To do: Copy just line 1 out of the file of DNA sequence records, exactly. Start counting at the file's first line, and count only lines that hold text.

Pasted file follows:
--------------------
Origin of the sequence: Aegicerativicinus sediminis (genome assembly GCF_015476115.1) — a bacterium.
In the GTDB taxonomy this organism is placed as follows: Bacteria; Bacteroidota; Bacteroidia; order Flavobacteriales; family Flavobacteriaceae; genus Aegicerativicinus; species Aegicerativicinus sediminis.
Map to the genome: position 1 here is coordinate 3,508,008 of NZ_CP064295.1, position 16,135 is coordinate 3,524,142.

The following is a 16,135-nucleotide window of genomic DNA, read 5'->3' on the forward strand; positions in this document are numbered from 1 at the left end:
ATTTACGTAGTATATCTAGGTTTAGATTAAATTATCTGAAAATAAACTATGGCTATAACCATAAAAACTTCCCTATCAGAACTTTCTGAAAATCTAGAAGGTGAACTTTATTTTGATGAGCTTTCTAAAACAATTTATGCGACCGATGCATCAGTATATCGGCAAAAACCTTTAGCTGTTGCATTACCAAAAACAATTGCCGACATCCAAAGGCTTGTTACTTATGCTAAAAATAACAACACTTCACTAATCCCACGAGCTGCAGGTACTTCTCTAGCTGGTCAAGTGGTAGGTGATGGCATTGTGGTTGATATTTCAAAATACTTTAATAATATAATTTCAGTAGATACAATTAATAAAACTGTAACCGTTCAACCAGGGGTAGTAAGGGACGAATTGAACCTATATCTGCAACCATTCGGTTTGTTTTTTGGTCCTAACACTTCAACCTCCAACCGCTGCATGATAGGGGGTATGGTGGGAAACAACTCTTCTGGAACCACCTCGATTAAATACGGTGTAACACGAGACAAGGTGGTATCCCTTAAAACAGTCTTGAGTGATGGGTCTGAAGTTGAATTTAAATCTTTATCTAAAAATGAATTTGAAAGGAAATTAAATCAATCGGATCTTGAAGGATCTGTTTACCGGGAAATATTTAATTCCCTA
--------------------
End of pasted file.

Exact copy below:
Origin of the sequence: Aegicerativicinus sediminis (genome assembly GCF_015476115.1) — a bacterium.